Harper Collins, £10.99

'Where Rainbows End', the second novel from up and coming Irish author Cecelia Ahern, is a tender yet gripping tale filled with 'what ifs' and an overwhelming reliance on fate to intervene where human nature bluntly refuses to.

We meet Rosie Dunne as a feisty seven year old, who has taken to passing notes to her best friend Alex in class. A nightmare for her teacher and her parents, her strong will and sheer stubbornness are evident from the outset. As the story develops it is predominantly Rosie's tale that we hear, both through her own eyes and those who matter most to her.

Her life story is one with many twists, filled with bravery when needed, fear of the unknown when making life decisions, and a refusal to take control of her own destiny. We follow Rosie through all the important moments in her life, from her graduation ball, onto the birth of her equally strong-willed daughter, through her hilarious working life, and her fraught marriage. The characters we meet along the way, for the most part, develop with the story, their personalities realistically developed through the years that follow.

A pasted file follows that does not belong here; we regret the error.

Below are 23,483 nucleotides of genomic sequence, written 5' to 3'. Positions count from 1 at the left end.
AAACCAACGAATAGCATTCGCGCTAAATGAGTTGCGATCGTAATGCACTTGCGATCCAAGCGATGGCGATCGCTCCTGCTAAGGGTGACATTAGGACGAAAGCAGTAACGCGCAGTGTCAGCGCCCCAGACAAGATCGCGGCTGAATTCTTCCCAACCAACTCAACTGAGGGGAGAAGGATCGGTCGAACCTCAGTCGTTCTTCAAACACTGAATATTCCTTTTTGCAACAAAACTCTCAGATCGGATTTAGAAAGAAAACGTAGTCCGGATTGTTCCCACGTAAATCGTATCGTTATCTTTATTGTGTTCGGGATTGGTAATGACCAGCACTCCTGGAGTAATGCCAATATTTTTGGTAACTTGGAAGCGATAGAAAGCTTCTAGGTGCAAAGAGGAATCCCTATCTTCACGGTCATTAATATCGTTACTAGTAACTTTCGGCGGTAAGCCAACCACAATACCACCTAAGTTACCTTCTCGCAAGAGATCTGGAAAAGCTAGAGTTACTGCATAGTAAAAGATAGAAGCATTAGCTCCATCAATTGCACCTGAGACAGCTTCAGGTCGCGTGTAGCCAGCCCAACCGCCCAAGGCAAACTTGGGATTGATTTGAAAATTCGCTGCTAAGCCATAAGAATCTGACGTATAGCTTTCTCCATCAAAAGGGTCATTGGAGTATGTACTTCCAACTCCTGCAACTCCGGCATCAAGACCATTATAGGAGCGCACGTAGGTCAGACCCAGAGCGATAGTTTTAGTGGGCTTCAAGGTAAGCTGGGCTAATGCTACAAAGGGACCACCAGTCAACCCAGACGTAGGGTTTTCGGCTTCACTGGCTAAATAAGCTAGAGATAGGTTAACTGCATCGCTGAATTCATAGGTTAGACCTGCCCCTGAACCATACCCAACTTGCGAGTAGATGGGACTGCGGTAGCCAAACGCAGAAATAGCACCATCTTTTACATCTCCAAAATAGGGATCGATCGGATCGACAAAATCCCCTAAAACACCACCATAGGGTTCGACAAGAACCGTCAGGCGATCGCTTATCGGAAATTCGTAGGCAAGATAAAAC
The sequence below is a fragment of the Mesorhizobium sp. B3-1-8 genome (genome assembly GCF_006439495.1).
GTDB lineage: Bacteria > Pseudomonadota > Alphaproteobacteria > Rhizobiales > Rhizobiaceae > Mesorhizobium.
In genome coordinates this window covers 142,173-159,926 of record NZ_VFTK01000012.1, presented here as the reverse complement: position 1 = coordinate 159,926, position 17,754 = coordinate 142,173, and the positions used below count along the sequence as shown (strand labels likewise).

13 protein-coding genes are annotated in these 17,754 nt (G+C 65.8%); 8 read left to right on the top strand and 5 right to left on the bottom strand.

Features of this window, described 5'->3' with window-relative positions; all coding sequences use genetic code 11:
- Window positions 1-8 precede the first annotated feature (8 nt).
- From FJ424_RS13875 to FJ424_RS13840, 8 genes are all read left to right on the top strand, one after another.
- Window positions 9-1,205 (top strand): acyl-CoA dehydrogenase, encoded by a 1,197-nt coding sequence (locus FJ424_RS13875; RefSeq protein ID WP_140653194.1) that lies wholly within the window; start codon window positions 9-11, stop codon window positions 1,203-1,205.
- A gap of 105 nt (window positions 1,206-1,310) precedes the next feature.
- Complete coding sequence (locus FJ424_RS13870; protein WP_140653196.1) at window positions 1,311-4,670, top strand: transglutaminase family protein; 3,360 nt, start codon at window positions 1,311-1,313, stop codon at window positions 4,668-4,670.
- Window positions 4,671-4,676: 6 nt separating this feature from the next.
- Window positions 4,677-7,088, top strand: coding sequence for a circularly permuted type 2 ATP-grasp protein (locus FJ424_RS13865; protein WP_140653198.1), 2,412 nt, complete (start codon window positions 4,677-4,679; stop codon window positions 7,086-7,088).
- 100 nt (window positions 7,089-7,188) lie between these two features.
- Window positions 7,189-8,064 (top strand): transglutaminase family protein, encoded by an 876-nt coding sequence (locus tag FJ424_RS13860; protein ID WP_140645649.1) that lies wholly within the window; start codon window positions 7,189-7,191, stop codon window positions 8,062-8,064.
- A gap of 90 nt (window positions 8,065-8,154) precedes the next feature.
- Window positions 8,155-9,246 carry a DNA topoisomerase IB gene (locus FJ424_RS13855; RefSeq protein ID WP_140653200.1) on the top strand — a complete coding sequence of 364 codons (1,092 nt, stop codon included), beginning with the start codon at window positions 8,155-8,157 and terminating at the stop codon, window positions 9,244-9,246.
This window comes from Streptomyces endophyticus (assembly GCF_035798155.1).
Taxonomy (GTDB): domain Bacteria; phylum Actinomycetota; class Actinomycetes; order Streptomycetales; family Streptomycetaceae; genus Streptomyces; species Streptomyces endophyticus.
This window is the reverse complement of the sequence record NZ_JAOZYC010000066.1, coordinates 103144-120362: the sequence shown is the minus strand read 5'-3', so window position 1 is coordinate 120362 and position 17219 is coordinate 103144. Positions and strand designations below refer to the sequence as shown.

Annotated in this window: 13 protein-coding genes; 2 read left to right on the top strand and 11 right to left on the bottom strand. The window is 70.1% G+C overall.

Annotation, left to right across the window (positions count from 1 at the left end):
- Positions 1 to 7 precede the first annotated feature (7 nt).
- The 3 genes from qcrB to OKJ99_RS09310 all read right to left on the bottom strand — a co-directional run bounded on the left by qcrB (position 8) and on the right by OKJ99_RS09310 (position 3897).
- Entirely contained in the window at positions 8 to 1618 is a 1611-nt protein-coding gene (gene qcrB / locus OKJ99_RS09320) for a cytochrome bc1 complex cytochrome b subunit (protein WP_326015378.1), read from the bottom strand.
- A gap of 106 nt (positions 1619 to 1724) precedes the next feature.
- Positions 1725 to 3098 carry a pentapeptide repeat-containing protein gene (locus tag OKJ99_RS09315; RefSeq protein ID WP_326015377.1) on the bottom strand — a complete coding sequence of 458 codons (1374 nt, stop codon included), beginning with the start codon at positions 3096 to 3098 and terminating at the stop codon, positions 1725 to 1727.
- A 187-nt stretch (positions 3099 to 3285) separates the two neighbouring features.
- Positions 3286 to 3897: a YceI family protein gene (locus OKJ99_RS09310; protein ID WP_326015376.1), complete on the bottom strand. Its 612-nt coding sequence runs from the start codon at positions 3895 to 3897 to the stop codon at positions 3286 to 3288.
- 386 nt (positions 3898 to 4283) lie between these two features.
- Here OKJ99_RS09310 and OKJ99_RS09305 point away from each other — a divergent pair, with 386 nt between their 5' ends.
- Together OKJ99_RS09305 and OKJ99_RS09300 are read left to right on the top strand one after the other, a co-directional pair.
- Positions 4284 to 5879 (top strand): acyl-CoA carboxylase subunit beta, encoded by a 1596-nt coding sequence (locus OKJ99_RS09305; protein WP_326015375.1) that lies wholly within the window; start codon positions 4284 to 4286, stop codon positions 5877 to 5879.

In particular Rosie's relationship with her best friend Alex is explored wonderfully as the pair grow old together, living separate, yet forever intertwined, lives. With the birth of Rosie's daughter Katie we see history repeat itself, with some nice attention to detail in linking the relationships that develop in both women's lives.

What is unusual about 'Where Rainbows End' is that the story unfolds entirely through written dialogue between the main characters. The decisive events in the book are described in everyday conversation within letters and emails, with the sending and receiving of postcards and birthday cards used to indicate the passing of time. It is a style that is refreshing and very readable. Reliant on the strength of the characters, this technique doesn't let Ahern down. Her writing style is relaxed, with a decent attempt made to put herself in the mindset of the varying age groups represented.

More engaging than her first novel, evidently focused and quite addictive, 'Where Rainbows End' will keep you reading eagerly, right up to the final page. And although there is a certain inevitability about the proceedings, the journey is a very pleasant one.

Linda McGee